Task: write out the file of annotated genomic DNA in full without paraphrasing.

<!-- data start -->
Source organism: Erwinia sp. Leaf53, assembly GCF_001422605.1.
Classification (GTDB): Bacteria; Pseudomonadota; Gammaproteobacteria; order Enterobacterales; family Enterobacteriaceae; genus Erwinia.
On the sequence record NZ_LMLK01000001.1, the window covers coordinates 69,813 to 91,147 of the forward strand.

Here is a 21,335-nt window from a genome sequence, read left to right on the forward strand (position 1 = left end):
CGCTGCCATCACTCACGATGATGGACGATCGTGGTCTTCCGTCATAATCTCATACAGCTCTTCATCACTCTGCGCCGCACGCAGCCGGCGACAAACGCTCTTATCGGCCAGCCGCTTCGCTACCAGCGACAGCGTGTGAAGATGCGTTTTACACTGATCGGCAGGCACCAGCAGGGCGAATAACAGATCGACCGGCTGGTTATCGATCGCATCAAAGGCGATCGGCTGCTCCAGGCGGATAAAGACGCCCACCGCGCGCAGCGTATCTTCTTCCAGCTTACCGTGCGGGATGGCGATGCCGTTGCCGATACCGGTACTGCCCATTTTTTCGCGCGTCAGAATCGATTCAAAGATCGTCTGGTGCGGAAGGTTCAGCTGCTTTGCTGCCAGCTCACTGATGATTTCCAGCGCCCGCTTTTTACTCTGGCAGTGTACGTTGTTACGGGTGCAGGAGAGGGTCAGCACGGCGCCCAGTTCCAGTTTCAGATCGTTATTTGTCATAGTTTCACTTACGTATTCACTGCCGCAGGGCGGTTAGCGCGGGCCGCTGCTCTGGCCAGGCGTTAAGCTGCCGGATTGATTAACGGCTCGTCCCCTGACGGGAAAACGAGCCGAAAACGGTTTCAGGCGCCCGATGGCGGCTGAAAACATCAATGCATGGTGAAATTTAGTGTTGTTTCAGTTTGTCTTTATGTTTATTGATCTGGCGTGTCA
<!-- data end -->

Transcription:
Source organism: Erwinia sp. Leaf53, assembly GCF_001422605.1.
Classification (GTDB): Bacteria; Pseudomonadota; Gammaproteobacteria; order Enterobacterales; family Enterobacteriaceae; genus Erwinia.
On the sequence record NZ_LMLK01000001.1, the window covers coordinates 69,813 to 91,147 of the forward strand.

Here is a 21,335-nt window from a genome sequence, read left to right on the forward strand (position 1 = left end):
CGCTGCCATCACTCACGATGATGGACGATCGTGGTCTTCCGTCATAATCTCATACAGCTCTTCATCACTCTGCGCCGCACGCAGCCGGCGACAAACGCTCTTATCGGCCAGCCGCTTCGCTACCAGCGACAGCGTGTGAAGATGCGTTTTACACTGATCGGCAGGCACCAGCAGGGCGAATAACAGATCGACCGGCTGGTTATCGATCGCATCAAAGGCGATCGGCTGCTCCAGGCGGATAAAGACGCCCACCGCGCGCAGCGTATCTTCTTCCAGCTTACCGTGCGGGATGGCGATGCCGTTGCCGATACCGGTACTGCCCATTTTTTCGCGCGTCAGAATCGATTCAAAGATCGTCTGGTGCGGAAGGTTCAGCTGCTTTGCTGCCAGCTCACTGATGATTTCCAGCGCCCGCTTTTTACTCTGGCAGTGTACGTTGTTACGGGTGCAGGAGAGGGTCAGCACGGCGCCCAGTTCCAGTTTCAGATCGTTATTTGTCATAGTTTCACTTACGTATTCACTGCCGCAGGGCGGTTAGCGCGGGCCGCTGCTCTGGCCAGGCGTTAAGCTGCCGGATTGATTAACGGCTCGTCCCCTGACGGGAAAACGAGCCGAAAACGGTTTCAGGCGCCCGATGGCGGCTGAAAACATCAATGCATGGTGAAATTTAGTGTTGTTTCAGTTTGTCTTTATGTTTATTGATCTGGCGTGTCA